Just in time for their toughest stretch of the season, No. 8 Wisconsin may be without one of the team’s most important defensive players.
Badgers linebacker Vince Biegel is set to miss the next several weeks after undergoing surgery to insert a screw in his cracked foot.
“He’s been playing on it for the last couple weeks, and it was bothering him a little bit,” Biegel’s father Rocky told ESPN. “He had X-rays last night and confirmed it was cracked. He either plays on it, and then if he breaks it, then he’s going to be out for eight weeks. Either way, he’s got to have surgery on it. So he can keep playing until it breaks or try to go through the season with it and try to fix it. At any time, he could break it all the way through. It was just a crack and they’re just putting a screw in it. It’s a very, very minor crack.”
No matter how minor it is, losing Biegel for as long as a month is a huge blow to a defense that has been among the best in the country this season. Wisconsin does have a bye week after traveling to No. 4 Michigan on Saturday but also have to play No. 2 Ohio State and division rivals Iowa and Nebraska to close out October.
Biegel has nine tackles on the year and a sack but is among the most experienced players on the team having played in 46 games at Wisconsin, including 32 starts. Redshirt freshman Zack Baun is expected to take his place.
If there is one bright spot for head coach Paul Chryst and defensive coordinator Justin Wilcox however, it’s that the Badgers’ linebacking corp is one of the best in the country. Still, as good as Jack Cichy, T.J. Edwards and T.J. Watt have been this year, they’ll have to step up their games with an imposing schedule coming up.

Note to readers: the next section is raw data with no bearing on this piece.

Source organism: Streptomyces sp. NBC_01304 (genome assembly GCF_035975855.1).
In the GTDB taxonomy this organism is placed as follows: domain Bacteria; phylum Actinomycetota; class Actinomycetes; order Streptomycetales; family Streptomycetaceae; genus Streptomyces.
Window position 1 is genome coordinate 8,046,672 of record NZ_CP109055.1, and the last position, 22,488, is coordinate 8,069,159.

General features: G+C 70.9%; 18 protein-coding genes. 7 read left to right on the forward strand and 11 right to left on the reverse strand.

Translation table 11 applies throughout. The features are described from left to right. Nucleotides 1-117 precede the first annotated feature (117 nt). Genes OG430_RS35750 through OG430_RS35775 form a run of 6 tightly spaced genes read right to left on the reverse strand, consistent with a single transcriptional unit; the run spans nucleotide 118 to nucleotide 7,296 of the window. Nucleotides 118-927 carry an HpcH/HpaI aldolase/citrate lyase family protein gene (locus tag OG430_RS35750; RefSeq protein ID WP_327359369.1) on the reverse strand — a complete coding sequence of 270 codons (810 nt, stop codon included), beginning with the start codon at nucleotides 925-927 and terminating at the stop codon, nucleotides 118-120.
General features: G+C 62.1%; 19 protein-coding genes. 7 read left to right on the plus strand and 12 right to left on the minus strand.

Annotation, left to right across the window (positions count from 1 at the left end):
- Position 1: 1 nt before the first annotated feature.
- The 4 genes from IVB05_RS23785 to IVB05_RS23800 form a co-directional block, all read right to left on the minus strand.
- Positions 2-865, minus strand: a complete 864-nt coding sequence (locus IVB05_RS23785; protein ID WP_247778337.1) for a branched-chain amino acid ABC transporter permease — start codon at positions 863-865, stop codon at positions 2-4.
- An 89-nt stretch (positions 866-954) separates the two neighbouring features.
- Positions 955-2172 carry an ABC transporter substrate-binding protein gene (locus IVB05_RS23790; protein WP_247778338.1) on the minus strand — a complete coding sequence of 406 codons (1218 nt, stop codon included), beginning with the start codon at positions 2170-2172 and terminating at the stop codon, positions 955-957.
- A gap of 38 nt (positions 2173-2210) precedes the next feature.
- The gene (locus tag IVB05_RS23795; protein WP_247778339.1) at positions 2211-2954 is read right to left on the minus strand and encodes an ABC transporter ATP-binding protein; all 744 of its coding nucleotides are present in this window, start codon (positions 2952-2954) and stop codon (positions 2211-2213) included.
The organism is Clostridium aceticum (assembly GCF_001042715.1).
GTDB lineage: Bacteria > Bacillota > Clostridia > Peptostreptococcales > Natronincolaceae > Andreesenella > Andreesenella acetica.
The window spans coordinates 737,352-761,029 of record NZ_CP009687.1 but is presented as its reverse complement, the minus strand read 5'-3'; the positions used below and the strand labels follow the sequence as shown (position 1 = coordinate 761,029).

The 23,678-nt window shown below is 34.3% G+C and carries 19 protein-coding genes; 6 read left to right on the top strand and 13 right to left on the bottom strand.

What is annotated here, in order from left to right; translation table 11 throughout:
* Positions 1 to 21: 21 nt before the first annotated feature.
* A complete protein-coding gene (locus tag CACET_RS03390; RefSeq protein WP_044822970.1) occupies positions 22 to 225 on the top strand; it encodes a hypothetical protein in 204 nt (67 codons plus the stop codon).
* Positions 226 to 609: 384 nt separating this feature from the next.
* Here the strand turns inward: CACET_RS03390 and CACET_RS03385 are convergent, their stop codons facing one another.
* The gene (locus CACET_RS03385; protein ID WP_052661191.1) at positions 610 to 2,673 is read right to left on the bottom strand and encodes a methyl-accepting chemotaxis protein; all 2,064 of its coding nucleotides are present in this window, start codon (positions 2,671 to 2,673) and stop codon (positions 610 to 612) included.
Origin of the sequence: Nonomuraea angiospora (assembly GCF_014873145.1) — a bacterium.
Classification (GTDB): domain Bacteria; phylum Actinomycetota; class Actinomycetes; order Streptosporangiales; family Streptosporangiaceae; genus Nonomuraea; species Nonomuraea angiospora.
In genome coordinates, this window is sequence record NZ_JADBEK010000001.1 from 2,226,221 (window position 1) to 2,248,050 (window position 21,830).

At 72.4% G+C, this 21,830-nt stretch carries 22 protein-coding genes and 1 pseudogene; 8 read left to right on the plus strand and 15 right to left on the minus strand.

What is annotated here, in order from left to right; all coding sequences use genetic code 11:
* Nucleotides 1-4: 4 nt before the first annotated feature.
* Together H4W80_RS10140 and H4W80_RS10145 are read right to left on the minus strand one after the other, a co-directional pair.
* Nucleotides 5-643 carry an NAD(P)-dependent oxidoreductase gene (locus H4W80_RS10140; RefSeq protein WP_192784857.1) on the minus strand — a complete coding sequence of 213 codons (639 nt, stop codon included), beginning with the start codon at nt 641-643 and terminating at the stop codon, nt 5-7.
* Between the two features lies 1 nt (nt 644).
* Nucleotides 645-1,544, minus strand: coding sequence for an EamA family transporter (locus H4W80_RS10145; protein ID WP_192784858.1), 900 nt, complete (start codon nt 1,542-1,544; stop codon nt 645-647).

Houston is looking to avenge their only loss of the 2015 season on Thursday night against Connecticut but the Cougars will have to do so a little short-handed.
According to the Houston Chronicle, the team is down a whopping four starters and a key backup against the Huskies: starting linebackers Tyus Bowser (head injury) and Matthew Adams (coaches’ decision), running back Duke Catalon (head injury), cornerback Brandon Wilson (lower leg) plus backup tight end Alex Leslie (ankle injury).
Catalon has already missed a game this season and is arguably the biggest loss for the team as that will force them to rely on quarterback Greg Ward Jr. (who missed last year’s game) even more against UConn. The transfer from Texas is averaging 4.7 yards a carry on the year and had a big game against Oklahoma in the opener.
Coach Tom Herman and the sixth-ranked Cougars still should be able handle their business at home against a conference foe but the mounting injuries this early in the season are starting to get a little concerning if you’re a Houston fan.
Despite the wishes of Alabama head coach Nick Saban, the Crimson Tide depth chart officially became a little thinner on Thursday.
After nearly a day of speculation, Alabama announced that quarterback Blake Barnett is no longer a part of the Crimson Tide football team.
“We received word this afternoon that Blake Barnett has officially withdrawn from school and is no longer with our program,” Saban said in a statement. “The quarterback position is a very unique position where only one player can play. We are very disappointed any time a player leaves the program who feels he can compete for a starting position elsewhere, rather than here at Alabama. We wish Blake the very best of luck in the future.”
Barnett started the opener against USC and has thrown for 219 yards and two touchdowns on the year. However the redshirt freshman lost the starting job to true freshman Jalen Hurts and has only played sparingly in the first month of the season.
Saban recently said he wanted Barnett to remain with the program but it seems pretty obvious that playing time would be limited as the team’s backup signal-caller and a transfer would be forthcoming. Now it appears the only question is where to for the former five-star recruit, who is a Southern California native and was recruited by nearly everybody coming out of high school.